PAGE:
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Test begins for new
Tibetan PM in exile
DHARAMSALA, India - Newly-elected
prime minister of the Tibetan government in exile,
Lobsang Sangay, is preparing to officially assume
the role on August 8 amid high expectations in the
Tibetan exile community - Sangay will be the first
premier to take charge since the Dalai Lama's
retirement from politics in March.
43, will be sworn in as kalon tripa or
prime minister in Dharamsala, India, the seat of
the government in exile. The former Harvard law
scholar won a massive victory in elections held in
Sangay's return to India comes
after 16 years spent living in the United States.
He was born in a small Tibetan settlement in
Darjeeling, in India's
northeast, and later studied in the capital, New
Before moving to the US, Sangay was
an active member of the radical Tibetan Youth
Congress (TYC), a group China designates as a
terrorist organization, participating in many
protests against Chinese rule in Tibet.
While Beijing has made a series of
allegations against him, ruling out any talks with
him as a new representative of Tibetan exiles,
Sangay insists he will follow the Dalai Lama's
"middle way" of peacefully seeking limited
autonomy. The expert on Tibet and human-rights law
calls himself an "activist scholar". He is rapidly
becoming an international icon for Tibetans.
In the lead-up to his official swearing
in, Sangay met with Asia Times Online to discuss
his objectives, politics and vision for Tibet's
Saransh Sehgal: How
does is feel to be the new prime minister of the
Tibetan government in exile ?
Lobsang Sangay: I feel
excited but at the same time it is a sobering
responsibility. All my life I have been discussing
Tibet and now I have an opportunity to put
Tibetans at the front and the center. I will take
this responsibility with all humility. I take
blessings from god and the deities of Tibet so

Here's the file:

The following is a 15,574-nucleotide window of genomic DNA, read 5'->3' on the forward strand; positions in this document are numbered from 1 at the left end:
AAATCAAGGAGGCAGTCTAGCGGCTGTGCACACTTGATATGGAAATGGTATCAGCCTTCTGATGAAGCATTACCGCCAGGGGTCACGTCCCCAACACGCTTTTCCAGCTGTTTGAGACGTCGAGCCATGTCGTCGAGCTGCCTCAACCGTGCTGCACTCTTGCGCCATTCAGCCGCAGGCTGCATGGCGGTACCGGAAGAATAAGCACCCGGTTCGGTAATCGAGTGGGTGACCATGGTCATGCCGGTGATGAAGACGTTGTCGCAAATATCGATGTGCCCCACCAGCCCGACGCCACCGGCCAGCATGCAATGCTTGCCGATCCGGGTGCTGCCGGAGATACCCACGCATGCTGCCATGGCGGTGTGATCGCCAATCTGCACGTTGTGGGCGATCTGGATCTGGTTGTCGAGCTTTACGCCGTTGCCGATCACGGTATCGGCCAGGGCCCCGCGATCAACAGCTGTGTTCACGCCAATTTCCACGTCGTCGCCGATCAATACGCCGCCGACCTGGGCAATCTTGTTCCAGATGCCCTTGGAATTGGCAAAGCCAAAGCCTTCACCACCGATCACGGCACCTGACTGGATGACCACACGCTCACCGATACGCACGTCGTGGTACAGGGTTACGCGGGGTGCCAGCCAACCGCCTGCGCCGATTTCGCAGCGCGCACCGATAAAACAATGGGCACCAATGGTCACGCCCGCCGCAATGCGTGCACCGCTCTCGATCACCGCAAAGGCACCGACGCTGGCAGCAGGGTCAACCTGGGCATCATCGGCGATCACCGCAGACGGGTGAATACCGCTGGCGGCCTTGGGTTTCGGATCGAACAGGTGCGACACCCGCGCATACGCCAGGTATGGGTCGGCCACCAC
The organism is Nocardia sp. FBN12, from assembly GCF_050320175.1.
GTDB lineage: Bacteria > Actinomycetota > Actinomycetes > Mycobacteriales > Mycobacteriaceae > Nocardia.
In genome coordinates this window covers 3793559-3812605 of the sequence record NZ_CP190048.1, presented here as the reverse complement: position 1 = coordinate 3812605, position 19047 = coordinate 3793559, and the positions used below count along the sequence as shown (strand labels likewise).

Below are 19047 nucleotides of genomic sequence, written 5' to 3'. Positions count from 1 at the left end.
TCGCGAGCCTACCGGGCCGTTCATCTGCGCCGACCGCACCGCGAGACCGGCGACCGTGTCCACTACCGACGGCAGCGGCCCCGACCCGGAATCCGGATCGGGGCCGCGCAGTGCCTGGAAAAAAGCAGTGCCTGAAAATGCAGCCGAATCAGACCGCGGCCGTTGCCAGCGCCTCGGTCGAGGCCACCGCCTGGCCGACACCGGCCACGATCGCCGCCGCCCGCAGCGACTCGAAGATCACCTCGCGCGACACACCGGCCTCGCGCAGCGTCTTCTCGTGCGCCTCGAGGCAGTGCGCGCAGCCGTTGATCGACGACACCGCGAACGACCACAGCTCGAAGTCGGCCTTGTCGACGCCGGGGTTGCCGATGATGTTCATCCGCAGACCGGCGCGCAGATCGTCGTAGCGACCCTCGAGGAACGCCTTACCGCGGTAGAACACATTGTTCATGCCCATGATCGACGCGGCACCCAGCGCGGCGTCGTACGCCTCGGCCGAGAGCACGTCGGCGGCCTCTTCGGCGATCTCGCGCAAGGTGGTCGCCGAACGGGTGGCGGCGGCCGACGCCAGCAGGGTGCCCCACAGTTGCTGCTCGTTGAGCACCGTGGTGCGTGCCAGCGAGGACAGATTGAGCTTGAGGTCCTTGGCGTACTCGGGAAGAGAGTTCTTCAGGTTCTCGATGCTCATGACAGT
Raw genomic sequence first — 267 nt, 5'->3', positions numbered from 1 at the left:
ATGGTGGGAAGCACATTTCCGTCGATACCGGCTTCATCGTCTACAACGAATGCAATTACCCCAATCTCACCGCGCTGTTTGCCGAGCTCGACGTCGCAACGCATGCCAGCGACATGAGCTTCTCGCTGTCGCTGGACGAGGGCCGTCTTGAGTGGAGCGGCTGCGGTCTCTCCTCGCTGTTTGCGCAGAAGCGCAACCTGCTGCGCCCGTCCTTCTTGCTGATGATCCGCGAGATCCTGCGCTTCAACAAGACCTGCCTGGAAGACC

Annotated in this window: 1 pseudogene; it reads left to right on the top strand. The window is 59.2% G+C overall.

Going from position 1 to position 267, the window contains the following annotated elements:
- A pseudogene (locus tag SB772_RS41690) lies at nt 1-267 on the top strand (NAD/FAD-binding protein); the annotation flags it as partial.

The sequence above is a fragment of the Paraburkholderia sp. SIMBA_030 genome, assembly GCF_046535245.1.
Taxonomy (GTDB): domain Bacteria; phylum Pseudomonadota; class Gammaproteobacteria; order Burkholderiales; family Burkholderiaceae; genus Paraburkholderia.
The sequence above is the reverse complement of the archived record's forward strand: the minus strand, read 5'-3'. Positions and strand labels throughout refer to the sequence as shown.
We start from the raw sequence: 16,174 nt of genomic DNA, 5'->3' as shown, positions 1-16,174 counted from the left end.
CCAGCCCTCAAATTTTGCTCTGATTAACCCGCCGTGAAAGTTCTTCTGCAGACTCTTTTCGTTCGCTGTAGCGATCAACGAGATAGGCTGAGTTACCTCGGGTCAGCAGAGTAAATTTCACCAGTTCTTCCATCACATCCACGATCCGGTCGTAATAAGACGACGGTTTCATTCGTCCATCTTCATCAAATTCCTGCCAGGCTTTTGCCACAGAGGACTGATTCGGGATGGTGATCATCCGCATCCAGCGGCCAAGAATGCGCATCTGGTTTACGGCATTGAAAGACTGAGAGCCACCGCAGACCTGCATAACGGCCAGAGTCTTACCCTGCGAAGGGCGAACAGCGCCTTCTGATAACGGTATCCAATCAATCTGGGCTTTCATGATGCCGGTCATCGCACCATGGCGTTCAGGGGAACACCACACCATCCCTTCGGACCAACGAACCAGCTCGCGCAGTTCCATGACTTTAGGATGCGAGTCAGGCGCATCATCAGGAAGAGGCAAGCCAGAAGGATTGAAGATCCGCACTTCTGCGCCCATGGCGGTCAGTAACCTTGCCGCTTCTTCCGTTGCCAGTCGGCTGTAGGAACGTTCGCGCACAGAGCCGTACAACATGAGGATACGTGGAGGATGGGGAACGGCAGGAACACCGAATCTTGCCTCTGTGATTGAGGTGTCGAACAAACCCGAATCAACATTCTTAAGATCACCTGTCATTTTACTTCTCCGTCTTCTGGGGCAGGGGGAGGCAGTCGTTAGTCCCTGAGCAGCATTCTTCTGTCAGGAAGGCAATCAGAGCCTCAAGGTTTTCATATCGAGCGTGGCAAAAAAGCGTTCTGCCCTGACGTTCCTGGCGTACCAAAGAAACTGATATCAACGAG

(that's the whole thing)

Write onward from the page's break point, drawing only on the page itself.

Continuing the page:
Tibet can move forward.
Your position as the first kalon
tripa to be elected since the Dalai Lama
retired from politics has generated a good deal of
attention. However, many are still keen to know
what you've been doing in the United States for
the last 16 years.
growing up in India, I earned a Fulbright
scholarship and went to do my master's at Harvard
Law School in the United States, finishing my
doctorate in 2004. I was then appointed as a
fellow in Harvard University and then promoted to
a senior fellow - mostly leading an academic life.
Despite this, I was still undertaking
other responsibilities, initially organizing a lot
of protests including during visits of Chinese
president [Hu Jintao] and prime minister [Wen
Jiabao] to Harvard and nearby universities. I then
engaged in Track II diplomacy, organizing
conferences between Chinese and Tibetan students
and then Chinese and Tibetan scholars including
two visits by His Holiness the Dalai Lama. Lately
I have been traveling quite a bit around the world
giving talks and lectures on Tibet. I have been
like an activist scholar.
You will be heading an office not
recognized by any government in the world. How
difficult will this be? How will you gather
support and cooperation across the world?
LS: There are lots of
challenges. We welcome any formal recognition from
any government around the world but that is not
the main purpose of this administration - it is to
seek freedom for Tibetans and the return of His
Holiness the Dalai Lama to Tibet. It is a
challenging and a difficult task but one has to do
it and as a Tibetan I have no option but to do it.
I am committed to doing the best I can.
SS: How does it feel to have
so much hope placed in you by the thousands of
Tibetans in exile and those inside Tibet seeking
spiritual terms, this is my Karmic destiny,
whether it turns out good or bad is yet to be seen
but I have to make my best effort for Tibet and
the Tibetan people. Personally, I feel that now I
am in this position I should not over-analyze it.
People have expectations for sure, but I'm taking
a pragmatic approach.
I will have to do
the best I can, be really committed and work hard
to live up to those expectations. If the
expectations are realized or not partly depends on
circumstances, geopolitics and partly on my karma
and hard work. And as far as hard working is
concerned, I will give it 100%.
How did this all start - your interaction
as an expatriate in the US with the Tibetan
government in exile with a vision to lead the
participated in the election as a serious
candidate because the conventional wisdom in
Dharamsala and Tibetan community in general was
that I was a long shot. More than a year ago I
didn't even know what would happen but I always
used to say that as a candidate for an elected
position of the member of the parliament, one
should travel to the people and interact with the
people directly. I went to the people and the
people responded because they wanted change.
As I traveled around the world recently,
wherever I went I always tried to stay an extra
day or two interacting with local exiled Tibetans